Commuter rail service between New Haven and Springfield will now begin next May, state officials announced this week.

Governor Malloy said the launch date was pushed back from January when funds became  available to install four more miles of double track between between Hartford and Windsor.

Berlin train station construction
Construction crews work on Berlin's new train station.

The Governor also announced that a joint venture between TransitAmerica Services and Alternate Concepts was chosen over Amtrak and three other bidders to operate the CTrail Hartford Line.

"Fast, dependable rail from New Haven to Springfield will create more economic activity along the New England Knowledge Corridor," said CBIA economist Pete Gioia.

The 62-mile Hartford Line is expected to provide 17 daily round trips between New Haven and Hartford, and 12 between Hartford and Springfield. There will be slightly fewer weekend trips.

Trains will connect New Haven, Wallingford, Meriden, Berlin, and Hartford every 45 minutes during morning and evening peak hours and every 90 minutes off peak.

Federal, State Funding

Connecticut has spent nearly $650 million in state and federal funds on the new line and new stations in Berlin, Meriden, and Wallingford.

The overall project cost, including laying new tracks, is $1.2 billion.

Eighty percent of the line's projected $20 million annual operating budget will be covered for three years by the federal Congestion Mitigation and Air Quality Improvement Program, which also subsidizes the CTfastrak bus rapid-transit service.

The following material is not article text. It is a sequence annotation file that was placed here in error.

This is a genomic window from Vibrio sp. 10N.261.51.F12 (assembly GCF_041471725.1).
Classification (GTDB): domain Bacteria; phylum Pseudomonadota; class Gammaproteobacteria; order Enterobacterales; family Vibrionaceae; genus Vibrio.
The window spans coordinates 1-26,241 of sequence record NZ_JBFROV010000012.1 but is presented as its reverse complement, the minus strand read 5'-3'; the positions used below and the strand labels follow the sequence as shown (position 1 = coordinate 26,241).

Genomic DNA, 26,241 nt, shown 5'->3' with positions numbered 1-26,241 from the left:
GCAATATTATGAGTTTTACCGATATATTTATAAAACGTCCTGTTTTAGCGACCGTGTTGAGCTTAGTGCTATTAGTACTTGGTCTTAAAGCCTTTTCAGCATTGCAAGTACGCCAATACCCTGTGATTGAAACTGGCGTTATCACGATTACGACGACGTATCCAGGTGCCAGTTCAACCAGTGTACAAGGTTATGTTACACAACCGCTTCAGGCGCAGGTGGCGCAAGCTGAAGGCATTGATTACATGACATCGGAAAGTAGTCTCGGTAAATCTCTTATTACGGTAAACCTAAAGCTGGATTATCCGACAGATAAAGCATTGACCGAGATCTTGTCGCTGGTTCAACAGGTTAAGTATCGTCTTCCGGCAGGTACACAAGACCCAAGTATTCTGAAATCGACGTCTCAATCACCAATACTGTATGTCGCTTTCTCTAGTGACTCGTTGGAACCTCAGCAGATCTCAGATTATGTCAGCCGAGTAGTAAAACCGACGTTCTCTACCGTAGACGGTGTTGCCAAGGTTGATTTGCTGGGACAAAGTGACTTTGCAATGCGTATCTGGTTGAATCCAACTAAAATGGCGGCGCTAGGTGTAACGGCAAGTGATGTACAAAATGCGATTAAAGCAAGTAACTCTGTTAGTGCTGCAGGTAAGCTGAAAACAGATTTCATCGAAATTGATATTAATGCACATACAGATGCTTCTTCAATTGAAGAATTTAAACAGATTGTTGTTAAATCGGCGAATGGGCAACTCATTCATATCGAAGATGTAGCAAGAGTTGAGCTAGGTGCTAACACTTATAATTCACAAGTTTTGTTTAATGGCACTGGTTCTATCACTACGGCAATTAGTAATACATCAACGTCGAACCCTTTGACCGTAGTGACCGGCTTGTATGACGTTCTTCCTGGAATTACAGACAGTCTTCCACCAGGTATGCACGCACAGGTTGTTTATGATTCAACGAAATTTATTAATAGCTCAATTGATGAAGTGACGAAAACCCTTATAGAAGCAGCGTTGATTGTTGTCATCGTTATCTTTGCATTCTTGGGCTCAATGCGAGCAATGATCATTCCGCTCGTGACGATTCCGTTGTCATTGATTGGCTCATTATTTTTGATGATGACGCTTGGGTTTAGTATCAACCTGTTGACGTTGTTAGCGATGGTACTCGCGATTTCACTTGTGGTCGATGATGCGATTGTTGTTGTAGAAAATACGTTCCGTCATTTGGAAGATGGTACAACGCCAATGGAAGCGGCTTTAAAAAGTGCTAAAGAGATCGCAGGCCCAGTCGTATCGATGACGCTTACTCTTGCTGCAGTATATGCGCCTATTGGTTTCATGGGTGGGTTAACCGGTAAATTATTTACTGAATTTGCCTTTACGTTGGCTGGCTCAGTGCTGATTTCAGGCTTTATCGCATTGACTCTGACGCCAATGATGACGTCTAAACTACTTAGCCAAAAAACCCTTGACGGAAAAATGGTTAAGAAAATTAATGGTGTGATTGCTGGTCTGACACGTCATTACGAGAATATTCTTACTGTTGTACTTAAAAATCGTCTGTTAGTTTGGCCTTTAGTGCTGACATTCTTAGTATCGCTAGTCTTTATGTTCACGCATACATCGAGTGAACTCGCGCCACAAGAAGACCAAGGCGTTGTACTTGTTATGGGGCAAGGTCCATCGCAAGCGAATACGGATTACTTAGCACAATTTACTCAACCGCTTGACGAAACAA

"This is good for employers and employees alike," said CBIA Counsel Eric Gjede, who tacks transportation issues.

"Employers along the corridor can look throughout the state for the talent needed for their workforce, knowing their employees can rely on the trains to get them to and from work."

The high-speed trains will take commuters from New Haven to Springfield in 81 minutes at speeds of up to 110 mph.

Regional Link

The Hartford Line will act as a regional link with connections to existing rail services, including Metro-North, Shoreline East, and Amtrak's Acela services between New York and Boston.

The joint venture of TransitAmerica Services and Alternate Concepts signed a $45 million, five-year contract with the state Department of Transportation.

They will also perform 10 months of preliminary work required to prepare for the start of service.

Amtrak will remain responsible for maintenance of the railroad infrastructure, including track signals, train dispatching, and right-of-way security.

Amtrak's existing service between New Haven and Springfield will not be altered by Hartford Line service.